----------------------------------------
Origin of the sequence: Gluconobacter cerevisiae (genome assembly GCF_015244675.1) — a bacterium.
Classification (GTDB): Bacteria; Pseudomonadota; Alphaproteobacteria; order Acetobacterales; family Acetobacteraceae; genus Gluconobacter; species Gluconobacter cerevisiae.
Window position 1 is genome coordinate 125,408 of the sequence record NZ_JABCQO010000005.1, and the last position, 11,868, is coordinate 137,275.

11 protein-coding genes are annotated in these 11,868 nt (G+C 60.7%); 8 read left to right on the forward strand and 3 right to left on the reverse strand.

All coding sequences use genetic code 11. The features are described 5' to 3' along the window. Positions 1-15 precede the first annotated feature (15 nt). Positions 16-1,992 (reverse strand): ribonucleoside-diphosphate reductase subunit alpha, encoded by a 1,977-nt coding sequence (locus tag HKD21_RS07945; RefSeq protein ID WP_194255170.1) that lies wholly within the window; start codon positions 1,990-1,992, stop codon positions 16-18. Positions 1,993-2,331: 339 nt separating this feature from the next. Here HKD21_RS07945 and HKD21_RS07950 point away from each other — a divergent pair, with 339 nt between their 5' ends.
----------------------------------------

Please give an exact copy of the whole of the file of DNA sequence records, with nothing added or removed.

Origin of the sequence: Gluconobacter cerevisiae (genome assembly GCF_015244675.1) — a bacterium.
Classification (GTDB): Bacteria; Pseudomonadota; Alphaproteobacteria; order Acetobacterales; family Acetobacteraceae; genus Gluconobacter; species Gluconobacter cerevisiae.
Window position 1 is genome coordinate 125,408 of the sequence record NZ_JABCQO010000005.1, and the last position, 11,868, is coordinate 137,275.

11 protein-coding genes are annotated in these 11,868 nt (G+C 60.7%); 8 read left to right on the forward strand and 3 right to left on the reverse strand.

All coding sequences use genetic code 11. The features are described 5' to 3' along the window. Positions 1-15 precede the first annotated feature (15 nt). Positions 16-1,992 (reverse strand): ribonucleoside-diphosphate reductase subunit alpha, encoded by a 1,977-nt coding sequence (locus tag HKD21_RS07945; RefSeq protein ID WP_194255170.1) that lies wholly within the window; start codon positions 1,990-1,992, stop codon positions 16-18. Positions 1,993-2,331: 339 nt separating this feature from the next. Here HKD21_RS07945 and HKD21_RS07950 point away from each other — a divergent pair, with 339 nt between their 5' ends.